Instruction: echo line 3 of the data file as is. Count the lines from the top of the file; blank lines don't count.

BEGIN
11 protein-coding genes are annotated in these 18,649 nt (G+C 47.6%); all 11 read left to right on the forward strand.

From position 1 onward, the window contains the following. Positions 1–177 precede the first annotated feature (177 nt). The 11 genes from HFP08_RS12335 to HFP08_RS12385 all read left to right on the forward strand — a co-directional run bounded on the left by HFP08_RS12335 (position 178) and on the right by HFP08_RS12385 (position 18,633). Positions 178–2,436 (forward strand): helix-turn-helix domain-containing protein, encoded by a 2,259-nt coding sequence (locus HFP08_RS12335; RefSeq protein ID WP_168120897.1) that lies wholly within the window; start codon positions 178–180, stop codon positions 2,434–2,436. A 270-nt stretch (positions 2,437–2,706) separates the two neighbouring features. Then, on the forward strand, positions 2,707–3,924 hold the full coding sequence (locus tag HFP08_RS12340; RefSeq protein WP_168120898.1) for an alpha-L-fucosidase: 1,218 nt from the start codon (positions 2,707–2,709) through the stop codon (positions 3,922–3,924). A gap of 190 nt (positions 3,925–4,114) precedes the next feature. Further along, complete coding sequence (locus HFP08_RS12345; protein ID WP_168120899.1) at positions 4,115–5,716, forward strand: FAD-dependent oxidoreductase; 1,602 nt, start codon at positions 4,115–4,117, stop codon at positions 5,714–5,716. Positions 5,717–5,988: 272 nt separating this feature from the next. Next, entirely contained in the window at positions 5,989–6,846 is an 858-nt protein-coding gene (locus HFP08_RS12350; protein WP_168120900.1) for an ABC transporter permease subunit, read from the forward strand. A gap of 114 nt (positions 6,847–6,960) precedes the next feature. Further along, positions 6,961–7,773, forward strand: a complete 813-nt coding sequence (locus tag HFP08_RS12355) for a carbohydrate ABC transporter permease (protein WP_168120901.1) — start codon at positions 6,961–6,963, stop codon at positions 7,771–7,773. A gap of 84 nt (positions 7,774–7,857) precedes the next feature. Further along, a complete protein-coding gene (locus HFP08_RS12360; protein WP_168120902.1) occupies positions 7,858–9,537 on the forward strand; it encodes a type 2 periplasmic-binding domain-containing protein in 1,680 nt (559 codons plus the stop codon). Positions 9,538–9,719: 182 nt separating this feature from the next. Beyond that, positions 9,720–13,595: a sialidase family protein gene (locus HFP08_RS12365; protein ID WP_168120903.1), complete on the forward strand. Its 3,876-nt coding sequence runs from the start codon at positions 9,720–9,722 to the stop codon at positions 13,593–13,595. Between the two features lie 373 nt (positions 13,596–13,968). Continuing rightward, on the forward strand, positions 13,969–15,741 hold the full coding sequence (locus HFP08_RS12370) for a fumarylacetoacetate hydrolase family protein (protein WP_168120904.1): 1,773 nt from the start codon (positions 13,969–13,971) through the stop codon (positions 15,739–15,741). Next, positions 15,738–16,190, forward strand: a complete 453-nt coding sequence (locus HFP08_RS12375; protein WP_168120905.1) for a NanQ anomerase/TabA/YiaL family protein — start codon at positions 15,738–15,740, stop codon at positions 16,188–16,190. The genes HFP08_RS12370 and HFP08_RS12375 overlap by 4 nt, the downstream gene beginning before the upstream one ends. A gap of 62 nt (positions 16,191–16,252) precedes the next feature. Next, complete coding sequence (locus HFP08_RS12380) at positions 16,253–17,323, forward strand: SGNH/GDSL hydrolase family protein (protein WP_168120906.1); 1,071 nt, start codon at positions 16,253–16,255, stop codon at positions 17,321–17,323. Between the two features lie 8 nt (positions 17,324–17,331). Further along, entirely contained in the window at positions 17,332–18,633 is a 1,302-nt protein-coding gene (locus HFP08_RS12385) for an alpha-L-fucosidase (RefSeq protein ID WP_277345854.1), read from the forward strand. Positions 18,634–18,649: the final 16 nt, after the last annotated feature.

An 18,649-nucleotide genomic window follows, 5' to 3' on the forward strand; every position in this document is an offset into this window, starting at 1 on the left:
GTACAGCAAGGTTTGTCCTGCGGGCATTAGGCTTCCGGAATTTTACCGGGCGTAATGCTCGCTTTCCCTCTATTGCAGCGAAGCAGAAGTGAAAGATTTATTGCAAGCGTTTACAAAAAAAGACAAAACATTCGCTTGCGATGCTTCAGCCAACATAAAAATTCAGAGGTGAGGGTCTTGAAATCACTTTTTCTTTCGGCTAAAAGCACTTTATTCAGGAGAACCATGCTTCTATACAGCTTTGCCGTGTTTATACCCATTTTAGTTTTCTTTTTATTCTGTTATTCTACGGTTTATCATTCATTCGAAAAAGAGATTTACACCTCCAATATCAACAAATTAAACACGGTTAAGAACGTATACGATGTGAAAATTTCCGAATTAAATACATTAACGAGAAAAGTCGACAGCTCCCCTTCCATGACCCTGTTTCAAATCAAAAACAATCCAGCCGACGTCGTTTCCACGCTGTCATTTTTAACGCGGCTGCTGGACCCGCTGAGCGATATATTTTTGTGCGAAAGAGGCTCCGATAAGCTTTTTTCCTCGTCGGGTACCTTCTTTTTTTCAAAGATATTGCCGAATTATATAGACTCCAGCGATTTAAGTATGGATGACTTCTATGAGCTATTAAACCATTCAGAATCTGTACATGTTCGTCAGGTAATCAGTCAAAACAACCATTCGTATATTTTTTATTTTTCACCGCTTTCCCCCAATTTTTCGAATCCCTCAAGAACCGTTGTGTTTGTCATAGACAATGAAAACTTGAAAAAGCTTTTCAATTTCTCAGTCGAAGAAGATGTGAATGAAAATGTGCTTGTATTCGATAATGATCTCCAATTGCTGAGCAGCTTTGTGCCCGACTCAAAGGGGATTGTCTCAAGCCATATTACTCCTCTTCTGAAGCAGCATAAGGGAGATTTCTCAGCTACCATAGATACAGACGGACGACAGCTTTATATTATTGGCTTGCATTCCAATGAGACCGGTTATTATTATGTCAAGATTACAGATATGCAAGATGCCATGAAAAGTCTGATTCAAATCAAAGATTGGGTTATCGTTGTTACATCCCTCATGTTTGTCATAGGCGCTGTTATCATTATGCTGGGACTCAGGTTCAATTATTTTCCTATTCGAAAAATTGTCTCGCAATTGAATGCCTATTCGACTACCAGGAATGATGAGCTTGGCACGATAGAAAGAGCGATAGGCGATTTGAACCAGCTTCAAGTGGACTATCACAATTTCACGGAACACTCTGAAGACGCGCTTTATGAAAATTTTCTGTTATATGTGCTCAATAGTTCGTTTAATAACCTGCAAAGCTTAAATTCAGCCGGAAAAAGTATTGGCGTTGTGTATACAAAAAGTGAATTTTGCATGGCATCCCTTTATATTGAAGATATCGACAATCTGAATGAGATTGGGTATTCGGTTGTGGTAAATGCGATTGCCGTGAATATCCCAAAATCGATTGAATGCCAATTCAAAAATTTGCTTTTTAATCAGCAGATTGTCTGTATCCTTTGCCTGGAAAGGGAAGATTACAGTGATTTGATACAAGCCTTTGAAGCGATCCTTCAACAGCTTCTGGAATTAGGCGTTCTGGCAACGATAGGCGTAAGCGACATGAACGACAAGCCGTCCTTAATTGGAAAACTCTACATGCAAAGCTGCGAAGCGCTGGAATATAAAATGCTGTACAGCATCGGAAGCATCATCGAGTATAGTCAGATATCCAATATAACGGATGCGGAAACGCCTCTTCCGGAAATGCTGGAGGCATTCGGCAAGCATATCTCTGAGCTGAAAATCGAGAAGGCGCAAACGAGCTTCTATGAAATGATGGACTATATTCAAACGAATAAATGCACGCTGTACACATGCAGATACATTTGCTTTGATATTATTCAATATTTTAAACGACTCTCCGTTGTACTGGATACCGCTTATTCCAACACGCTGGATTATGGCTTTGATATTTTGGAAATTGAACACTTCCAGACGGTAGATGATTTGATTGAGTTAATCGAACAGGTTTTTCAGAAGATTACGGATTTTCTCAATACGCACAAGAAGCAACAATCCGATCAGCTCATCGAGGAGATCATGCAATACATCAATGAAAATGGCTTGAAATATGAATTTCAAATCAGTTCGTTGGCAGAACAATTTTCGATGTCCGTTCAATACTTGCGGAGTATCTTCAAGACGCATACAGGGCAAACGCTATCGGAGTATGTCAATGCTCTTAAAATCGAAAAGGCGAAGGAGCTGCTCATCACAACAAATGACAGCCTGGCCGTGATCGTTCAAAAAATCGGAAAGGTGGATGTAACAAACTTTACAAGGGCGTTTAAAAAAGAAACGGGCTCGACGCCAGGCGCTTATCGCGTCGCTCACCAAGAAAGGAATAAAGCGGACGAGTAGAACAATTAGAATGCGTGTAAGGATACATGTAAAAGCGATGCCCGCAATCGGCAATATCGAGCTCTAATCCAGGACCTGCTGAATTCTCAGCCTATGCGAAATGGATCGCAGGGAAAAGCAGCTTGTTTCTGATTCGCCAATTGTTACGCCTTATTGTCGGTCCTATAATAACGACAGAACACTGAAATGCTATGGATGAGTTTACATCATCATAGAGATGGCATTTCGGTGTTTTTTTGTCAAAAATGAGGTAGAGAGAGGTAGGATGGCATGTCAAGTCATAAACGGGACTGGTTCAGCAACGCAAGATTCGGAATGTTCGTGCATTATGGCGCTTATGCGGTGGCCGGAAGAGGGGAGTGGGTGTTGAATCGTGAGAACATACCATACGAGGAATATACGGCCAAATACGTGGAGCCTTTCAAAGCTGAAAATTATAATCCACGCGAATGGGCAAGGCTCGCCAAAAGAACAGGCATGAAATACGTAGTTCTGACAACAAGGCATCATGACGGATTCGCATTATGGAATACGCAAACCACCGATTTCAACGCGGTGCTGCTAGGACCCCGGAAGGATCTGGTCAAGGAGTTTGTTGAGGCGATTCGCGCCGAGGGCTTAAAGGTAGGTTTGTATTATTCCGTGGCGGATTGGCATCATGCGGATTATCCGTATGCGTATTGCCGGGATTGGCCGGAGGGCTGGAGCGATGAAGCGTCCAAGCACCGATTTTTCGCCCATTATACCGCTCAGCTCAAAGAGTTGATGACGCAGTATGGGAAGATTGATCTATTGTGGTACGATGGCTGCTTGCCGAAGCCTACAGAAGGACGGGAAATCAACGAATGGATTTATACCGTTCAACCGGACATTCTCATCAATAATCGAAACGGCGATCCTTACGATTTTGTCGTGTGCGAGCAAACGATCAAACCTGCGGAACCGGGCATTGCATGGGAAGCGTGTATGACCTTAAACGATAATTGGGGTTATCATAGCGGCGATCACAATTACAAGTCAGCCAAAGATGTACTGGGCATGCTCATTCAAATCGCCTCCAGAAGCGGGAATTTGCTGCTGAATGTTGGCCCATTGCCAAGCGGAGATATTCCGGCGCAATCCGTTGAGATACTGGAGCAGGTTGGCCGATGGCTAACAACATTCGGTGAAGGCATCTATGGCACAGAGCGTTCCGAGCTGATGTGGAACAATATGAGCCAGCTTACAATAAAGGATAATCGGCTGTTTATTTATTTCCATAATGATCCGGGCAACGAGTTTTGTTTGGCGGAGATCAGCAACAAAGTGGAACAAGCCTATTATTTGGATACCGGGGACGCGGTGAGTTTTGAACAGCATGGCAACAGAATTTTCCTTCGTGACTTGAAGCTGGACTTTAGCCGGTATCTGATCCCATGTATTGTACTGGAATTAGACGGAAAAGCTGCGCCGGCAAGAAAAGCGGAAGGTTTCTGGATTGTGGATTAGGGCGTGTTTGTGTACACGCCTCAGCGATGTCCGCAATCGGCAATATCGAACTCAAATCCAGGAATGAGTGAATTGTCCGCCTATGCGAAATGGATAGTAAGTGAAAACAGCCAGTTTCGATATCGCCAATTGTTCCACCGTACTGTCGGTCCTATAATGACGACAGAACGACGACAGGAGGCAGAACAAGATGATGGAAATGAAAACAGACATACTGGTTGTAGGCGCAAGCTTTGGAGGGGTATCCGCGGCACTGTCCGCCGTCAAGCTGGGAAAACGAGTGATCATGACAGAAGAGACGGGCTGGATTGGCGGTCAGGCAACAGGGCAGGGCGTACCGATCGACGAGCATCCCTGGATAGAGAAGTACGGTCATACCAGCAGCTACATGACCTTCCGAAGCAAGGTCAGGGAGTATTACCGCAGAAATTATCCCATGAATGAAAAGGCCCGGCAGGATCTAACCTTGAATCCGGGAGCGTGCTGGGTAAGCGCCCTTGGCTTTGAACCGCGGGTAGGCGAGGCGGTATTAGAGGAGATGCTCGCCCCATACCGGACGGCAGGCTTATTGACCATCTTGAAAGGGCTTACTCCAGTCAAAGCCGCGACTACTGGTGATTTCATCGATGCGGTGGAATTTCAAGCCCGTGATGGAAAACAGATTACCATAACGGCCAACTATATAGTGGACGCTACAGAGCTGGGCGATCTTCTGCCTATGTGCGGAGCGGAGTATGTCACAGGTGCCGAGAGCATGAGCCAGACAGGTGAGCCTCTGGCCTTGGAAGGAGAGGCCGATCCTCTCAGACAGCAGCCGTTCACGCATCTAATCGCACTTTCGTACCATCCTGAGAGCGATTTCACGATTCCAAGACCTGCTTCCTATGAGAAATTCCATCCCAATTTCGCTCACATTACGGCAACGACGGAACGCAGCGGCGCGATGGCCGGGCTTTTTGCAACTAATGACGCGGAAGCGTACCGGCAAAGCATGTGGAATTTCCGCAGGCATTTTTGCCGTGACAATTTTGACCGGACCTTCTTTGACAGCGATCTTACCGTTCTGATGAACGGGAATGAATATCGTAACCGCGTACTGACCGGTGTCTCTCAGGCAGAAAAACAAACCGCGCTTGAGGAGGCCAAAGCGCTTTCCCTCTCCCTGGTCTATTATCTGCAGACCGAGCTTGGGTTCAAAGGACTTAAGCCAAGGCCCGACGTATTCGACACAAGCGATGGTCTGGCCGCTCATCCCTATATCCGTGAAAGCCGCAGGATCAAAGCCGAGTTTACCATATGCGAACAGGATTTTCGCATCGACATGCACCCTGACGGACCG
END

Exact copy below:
An 18,649-nucleotide genomic window follows, 5' to 3' on the forward strand; every position in this document is an offset into this window, starting at 1 on the left: